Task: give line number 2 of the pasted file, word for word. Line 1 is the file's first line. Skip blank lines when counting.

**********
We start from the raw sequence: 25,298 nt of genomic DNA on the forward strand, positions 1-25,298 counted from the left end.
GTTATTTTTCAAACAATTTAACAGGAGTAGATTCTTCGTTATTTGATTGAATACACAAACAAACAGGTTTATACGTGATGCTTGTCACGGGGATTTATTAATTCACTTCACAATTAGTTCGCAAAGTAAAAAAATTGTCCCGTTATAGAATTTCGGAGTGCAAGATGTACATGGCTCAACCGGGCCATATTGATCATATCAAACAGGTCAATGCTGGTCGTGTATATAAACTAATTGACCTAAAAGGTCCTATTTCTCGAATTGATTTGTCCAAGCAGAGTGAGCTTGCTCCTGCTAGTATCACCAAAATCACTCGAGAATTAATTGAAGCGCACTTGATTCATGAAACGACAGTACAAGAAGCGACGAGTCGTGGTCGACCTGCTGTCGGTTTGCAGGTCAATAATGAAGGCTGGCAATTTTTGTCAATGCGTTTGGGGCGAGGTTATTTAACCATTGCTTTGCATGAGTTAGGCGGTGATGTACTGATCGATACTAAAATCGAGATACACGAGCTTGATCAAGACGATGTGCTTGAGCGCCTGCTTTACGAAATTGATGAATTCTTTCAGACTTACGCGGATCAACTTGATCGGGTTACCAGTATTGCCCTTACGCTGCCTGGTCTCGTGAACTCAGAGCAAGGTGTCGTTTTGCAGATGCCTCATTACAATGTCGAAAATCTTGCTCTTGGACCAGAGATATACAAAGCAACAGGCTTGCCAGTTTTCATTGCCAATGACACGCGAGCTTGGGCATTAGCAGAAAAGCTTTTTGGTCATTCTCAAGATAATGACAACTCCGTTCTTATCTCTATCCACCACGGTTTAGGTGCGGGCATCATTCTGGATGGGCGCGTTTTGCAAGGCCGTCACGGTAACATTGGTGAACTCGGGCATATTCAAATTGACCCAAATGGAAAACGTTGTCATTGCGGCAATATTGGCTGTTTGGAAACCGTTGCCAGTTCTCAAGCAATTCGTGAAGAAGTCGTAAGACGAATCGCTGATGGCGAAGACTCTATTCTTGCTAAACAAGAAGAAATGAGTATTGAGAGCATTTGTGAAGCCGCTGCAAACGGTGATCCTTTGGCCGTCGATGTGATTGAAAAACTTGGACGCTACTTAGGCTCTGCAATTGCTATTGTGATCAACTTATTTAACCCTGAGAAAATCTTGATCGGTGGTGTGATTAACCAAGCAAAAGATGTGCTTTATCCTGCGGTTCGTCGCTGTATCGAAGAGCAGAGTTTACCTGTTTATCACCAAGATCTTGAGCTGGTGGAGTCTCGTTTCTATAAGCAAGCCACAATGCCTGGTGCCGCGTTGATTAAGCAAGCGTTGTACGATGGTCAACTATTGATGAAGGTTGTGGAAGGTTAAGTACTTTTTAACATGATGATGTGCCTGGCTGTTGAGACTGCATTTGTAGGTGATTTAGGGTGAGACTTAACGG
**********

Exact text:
GTTATTTTTCAAACAATTTAACAGGAGTAGATTCTTCGTTATTTGATTGAATACACAAACAAACAGGTTTATACGTGATGCTTGTCACGGGGATTTATTAATTCACTTCACAATTAGTTCGCAAAGTAAAAAAATTGTCCCGTTATAGAATTTCGGAGTGCAAGATGTACATGGCTCAACCGGGCCATATTGATCATATCAAACAGGTCAATGCTGGTCGTGTATATAAACTAATTGACCTAAAAGGTCCTATTTCTCGAATTGATTTGTCCAAGCAGAGTGAGCTTGCTCCTGCTAGTATCACCAAAATCACTCGAGAATTAATTGAAGCGCACTTGATTCATGAAACGACAGTACAAGAAGCGACGAGTCGTGGTCGACCTGCTGTCGGTTTGCAGGTCAATAATGAAGGCTGGCAATTTTTGTCAATGCGTTTGGGGCGAGGTTATTTAACCATTGCTTTGCATGAGTTAGGCGGTGATGTACTGATCGATACTAAAATCGAGATACACGAGCTTGATCAAGACGATGTGCTTGAGCGCCTGCTTTACGAAATTGATGAATTCTTTCAGACTTACGCGGATCAACTTGATCGGGTTACCAGTATTGCCCTTACGCTGCCTGGTCTCGTGAACTCAGAGCAAGGTGTCGTTTTGCAGATGCCTCATTACAATGTCGAAAATCTTGCTCTTGGACCAGAGATATACAAAGCAACAGGCTTGCCAGTTTTCATTGCCAATGACACGCGAGCTTGGGCATTAGCAGAAAAGCTTTTTGGTCATTCTCAAGATAATGACAACTCCGTTCTTATCTCTATCCACCACGGTTTAGGTGCGGGCATCATTCTGGATGGGCGCGTTTTGCAAGGCCGTCACGGTAACATTGGTGAACTCGGGCATATTCAAATTGACCCAAATGGAAAACGTTGTCATTGCGGCAATATTGGCTGTTTGGAAACCGTTGCCAGTTCTCAAGCAATTCGTGAAGAAGTCGTAAGACGAATCGCTGATGGCGAAGACTCTATTCTTGCTAAACAAGAAGAAATGAGTATTGAGAGCATTTGTGAAGCCGCTGCAAACGGTGATCCTTTGGCCGTCGATGTGATTGAAAAACTTGGACGCTACTTAGGCTCTGCAATTGCTATTGTGATCAACTTATTTAACCCTGAGAAAATCTTGATCGGTGGTGTGATTAACCAAGCAAAAGATGTGCTTTATCCTGCGGTTCGTCGCTGTATCGAAGAGCAGAGTTTACCTGTTTATCACCAAGATCTTGAGCTGGTGGAGTCTCGTTTCTATAAGCAAGCCACAATGCCTGGTGCCGCGTTGATTAAGCAAGCGTTGTACGATGGTCAACTATTGATGAAGGTTGTGGAAGGTTAAGTACTTTTTAACATGATGATGTGCCTGGCTGTTGAGACTGCATTTGTAGGTGATTTAGGGTGAGACTTAACGG